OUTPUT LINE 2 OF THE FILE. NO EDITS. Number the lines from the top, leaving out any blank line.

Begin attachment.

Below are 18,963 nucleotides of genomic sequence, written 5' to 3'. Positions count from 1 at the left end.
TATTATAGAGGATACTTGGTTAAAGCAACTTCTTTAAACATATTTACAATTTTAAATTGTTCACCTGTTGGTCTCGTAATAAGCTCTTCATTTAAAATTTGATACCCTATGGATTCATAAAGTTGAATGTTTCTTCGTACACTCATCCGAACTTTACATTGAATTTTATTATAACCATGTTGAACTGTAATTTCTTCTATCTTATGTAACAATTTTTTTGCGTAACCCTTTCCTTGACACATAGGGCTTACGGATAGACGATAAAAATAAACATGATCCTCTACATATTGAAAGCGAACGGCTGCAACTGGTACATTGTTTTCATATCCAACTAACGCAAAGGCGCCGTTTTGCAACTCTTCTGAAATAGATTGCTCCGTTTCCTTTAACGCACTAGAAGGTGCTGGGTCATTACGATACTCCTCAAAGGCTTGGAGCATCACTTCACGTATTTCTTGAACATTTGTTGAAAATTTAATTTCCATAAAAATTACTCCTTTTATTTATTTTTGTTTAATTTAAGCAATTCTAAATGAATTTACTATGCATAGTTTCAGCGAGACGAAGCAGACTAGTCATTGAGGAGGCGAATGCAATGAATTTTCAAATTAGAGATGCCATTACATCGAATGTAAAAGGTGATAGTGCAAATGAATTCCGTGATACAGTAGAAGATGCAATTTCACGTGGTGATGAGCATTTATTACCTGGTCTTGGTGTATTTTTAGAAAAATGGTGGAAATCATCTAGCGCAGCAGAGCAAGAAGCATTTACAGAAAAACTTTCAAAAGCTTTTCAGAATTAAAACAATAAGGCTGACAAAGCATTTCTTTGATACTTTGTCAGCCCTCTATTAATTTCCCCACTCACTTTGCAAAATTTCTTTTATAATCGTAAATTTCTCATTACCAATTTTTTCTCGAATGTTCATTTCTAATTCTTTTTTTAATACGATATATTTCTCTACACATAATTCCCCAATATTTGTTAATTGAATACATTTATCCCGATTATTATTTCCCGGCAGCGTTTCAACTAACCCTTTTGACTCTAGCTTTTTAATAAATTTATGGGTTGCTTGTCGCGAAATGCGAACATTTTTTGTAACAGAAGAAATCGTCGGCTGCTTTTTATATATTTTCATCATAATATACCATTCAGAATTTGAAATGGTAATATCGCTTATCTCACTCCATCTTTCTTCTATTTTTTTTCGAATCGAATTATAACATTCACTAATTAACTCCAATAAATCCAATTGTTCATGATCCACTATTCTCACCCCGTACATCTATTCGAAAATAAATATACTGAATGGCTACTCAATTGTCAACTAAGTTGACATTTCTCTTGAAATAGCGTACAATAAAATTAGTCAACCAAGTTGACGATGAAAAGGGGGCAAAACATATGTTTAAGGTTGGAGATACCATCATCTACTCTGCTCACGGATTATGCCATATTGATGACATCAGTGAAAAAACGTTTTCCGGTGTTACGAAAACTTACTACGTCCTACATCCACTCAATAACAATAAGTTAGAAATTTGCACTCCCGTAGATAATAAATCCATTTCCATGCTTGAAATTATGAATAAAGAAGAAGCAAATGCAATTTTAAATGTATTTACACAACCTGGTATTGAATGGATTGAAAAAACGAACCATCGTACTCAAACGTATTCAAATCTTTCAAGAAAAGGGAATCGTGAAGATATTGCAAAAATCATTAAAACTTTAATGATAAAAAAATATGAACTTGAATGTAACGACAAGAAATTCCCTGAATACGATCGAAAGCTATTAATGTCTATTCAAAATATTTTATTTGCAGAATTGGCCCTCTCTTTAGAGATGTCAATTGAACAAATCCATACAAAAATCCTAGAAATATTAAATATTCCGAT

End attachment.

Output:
TATTATAGAGGATACTTGGTTAAAGCAACTTCTTTAAACATATTTACAATTTTAAATTGTTCACCTGTTGGTCTCGTAATAAGCTCTTCATTTAAAATTTGATACCCTATGGATTCATAAAGTTGAATGTTTCTTCGTACACTCATCCGAACTTTACATTGAATTTTATTATAACCATGTTGAACTGTAATTTCTTCTATCTTATGTAACAATTTTTTTGCGTAACCCTTTCCTTGACACATAGGGCTTACGGATAGACGATAAAAATAAACATGATCCTCTACATATTGAAAGCGAACGGCTGCAACTGGTACATTGTTTTCATATCCAACTAACGCAAAGGCGCCGTTTTGCAACTCTTCTGAAATAGATTGCTCCGTTTCCTTTAACGCACTAGAAGGTGCTGGGTCATTACGATACTCCTCAAAGGCTTGGAGCATCACTTCACGTATTTCTTGAACATTTGTTGAAAATTTAATTTCCATAAAAATTACTCCTTTTATTTATTTTTGTTTAATTTAAGCAATTCTAAATGAATTTACTATGCATAGTTTCAGCGAGACGAAGCAGACTAGTCATTGAGGAGGCGAATGCAATGAATTTTCAAATTAGAGATGCCATTACATCGAATGTAAAAGGTGATAGTGCAAATGAATTCCGTGATACAGTAGAAGATGCAATTTCACGTGGTGATGAGCATTTATTACCTGGTCTTGGTGTATTTTTAGAAAAATGGTGGAAATCATCTAGCGCAGCAGAGCAAGAAGCATTTACAGAAAAACTTTCAAAAGCTTTTCAGAATTAAAACAATAAGGCTGACAAAGCATTTCTTTGATACTTTGTCAGCCCTCTATTAATTTCCCCACTCACTTTGCAAAATTTCTTTTATAATCGTAAATTTCTCATTACCAATTTTTTCTCGAATGTTCATTTCTAATTCTTTTTTTAATACGATATATTTCTCTACACATAATTCCCCAATATTTGTTAATTGAATACATTTATCCCGATTATTATTTCCCGGCAGCGTTTCAACTAACCCTTTTGACTCTAGCTTTTTAATAAATTTATGGGTTGCTTGTCGCGAAATGCGAACATTTTTTGTAACAGAAGAAATCGTCGGCTGCTTTTTATATATTTTCATCATAATATACCATTCAGAATTTGAAATGGTAATATCGCTTATCTCACTCCATCTTTCTTCTATTTTTTTTCGAATCGAATTATAACATTCACTAATTAACTCCAATAAATCCAATTGTTCATGATCCACTATTCTCACCCCGTACATCTATTCGAAAATAAATATACTGAATGGCTACTCAATTGTCAACTAAGTTGACATTTCTCTTGAAATAGCGTACAATAAAATTAGTCAACCAAGTTGACGATGAAAAGGGGGCAAAACATATGTTTAAGGTTGGAGATACCATCATCTACTCTGCTCACGGATTATGCCATATTGATGACATCAGTGAAAAAACGTTTTCCGGTGTTACGAAAACTTACTACGTCCTACATCCACTCAATAACAATAAGTTAGAAATTTGCACTCCCGTAGATAATAAATCCATTTCCATGCTTGAAATTATGAATAAAGAAGAAGCAAATGCAATTTTAAATGTATTTACACAACCTGGTATTGAATGGATTGAAAAAACGAACCATCGTACTCAAACGTATTCAAATCTTTCAAGAAAAGGGAATCGTGAAGATATTGCAAAAATCATTAAAACTTTAATGATAAAAAAATATGAACTTGAATGTAACGACAAGAAATTCCCTGAATACGATCGAAAGCTATTAATGTCTATTCAAAATATTTTATTTGCAGAATTGGCCCTCTCTTTAGAGATGTCAATTGAACAAATCCATACAAAAATCCTAGAAATATTAAATATTCCGAT